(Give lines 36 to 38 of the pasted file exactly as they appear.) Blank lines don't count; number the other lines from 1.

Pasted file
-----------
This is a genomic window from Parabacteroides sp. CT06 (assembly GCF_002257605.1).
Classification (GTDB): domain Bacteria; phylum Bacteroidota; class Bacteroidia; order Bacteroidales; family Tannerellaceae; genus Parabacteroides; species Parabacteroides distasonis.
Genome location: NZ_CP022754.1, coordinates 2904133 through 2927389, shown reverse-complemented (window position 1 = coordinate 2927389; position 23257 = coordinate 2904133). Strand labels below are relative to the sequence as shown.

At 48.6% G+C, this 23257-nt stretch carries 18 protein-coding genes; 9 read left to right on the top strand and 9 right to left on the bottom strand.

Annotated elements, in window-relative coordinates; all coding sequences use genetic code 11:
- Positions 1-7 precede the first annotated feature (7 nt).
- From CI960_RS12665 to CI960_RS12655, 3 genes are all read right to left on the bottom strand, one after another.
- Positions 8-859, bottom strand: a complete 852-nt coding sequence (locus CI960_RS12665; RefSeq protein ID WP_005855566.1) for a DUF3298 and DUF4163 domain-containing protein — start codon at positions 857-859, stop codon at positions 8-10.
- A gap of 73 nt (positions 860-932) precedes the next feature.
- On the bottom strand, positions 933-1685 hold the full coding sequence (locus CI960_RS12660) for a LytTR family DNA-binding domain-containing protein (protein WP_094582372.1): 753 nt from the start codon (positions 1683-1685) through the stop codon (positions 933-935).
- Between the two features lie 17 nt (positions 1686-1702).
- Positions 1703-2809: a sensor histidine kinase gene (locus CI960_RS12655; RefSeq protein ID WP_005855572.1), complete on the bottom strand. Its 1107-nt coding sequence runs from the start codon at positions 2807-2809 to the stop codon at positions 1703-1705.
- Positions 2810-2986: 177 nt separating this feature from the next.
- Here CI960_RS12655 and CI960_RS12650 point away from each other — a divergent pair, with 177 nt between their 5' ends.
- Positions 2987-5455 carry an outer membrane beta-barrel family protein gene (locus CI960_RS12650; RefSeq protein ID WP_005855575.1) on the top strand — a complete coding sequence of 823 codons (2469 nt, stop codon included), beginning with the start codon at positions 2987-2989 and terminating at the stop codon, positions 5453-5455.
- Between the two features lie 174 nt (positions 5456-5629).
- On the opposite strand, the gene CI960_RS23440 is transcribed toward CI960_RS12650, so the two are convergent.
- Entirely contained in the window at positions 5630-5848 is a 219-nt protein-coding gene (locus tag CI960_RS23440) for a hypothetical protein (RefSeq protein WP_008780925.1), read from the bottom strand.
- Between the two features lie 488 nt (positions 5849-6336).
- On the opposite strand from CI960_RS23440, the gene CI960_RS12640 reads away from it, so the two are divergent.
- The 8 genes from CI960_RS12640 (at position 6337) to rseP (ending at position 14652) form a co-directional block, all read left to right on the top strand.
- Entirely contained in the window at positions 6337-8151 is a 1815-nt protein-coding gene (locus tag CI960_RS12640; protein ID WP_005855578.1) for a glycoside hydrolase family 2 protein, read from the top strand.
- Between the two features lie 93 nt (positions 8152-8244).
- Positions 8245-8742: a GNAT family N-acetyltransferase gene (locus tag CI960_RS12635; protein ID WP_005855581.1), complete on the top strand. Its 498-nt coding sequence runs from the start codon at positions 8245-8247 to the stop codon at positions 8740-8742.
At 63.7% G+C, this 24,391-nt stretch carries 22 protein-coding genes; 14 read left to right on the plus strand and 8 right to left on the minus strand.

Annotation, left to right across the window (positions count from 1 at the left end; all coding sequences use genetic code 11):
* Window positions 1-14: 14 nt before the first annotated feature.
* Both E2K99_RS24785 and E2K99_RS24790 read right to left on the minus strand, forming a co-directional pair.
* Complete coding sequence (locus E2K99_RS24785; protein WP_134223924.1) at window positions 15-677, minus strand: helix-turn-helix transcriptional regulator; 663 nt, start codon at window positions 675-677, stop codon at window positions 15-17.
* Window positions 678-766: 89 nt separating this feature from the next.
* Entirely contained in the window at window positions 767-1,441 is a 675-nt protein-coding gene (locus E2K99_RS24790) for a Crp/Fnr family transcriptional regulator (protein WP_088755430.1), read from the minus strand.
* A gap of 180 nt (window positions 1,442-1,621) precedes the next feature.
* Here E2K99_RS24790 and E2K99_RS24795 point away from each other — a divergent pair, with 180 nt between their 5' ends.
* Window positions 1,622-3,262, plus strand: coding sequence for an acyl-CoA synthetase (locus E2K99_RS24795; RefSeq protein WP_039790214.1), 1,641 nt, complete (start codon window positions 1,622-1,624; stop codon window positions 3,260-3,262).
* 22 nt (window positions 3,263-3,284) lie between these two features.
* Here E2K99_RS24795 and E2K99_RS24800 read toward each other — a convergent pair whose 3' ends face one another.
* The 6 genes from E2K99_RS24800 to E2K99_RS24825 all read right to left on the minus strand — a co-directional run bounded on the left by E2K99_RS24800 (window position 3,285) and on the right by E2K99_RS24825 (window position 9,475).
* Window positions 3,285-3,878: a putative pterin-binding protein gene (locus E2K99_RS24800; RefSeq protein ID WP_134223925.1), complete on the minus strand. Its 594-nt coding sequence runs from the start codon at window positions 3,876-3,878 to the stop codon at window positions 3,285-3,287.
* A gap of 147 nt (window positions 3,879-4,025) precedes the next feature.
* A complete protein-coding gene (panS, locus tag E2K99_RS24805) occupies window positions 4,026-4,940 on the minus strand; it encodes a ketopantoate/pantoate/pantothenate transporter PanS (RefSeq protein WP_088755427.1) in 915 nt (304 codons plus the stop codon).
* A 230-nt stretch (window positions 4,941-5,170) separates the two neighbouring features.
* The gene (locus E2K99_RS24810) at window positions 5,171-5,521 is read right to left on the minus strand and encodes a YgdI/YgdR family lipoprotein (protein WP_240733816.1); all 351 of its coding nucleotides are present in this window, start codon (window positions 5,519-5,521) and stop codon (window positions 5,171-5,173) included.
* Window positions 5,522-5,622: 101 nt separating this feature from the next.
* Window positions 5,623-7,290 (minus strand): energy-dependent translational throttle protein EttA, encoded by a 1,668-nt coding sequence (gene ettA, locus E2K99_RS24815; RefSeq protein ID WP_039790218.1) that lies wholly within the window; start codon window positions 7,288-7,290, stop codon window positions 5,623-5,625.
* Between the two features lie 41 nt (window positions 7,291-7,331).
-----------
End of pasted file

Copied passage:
* Here E2K99_RS24795 and E2K99_RS24800 read toward each other — a convergent pair whose 3' ends face one another.
* The 6 genes from E2K99_RS24800 to E2K99_RS24825 all read right to left on the minus strand — a co-directional run bounded on the left by E2K99_RS24800 (window position 3,285) and on the right by E2K99_RS24825 (window position 9,475).
* Window positions 3,285-3,878: a putative pterin-binding protein gene (locus E2K99_RS24800; RefSeq protein ID WP_134223925.1), complete on the minus strand. Its 594-nt coding sequence runs from the start codon at window positions 3,876-3,878 to the stop codon at window positions 3,285-3,287.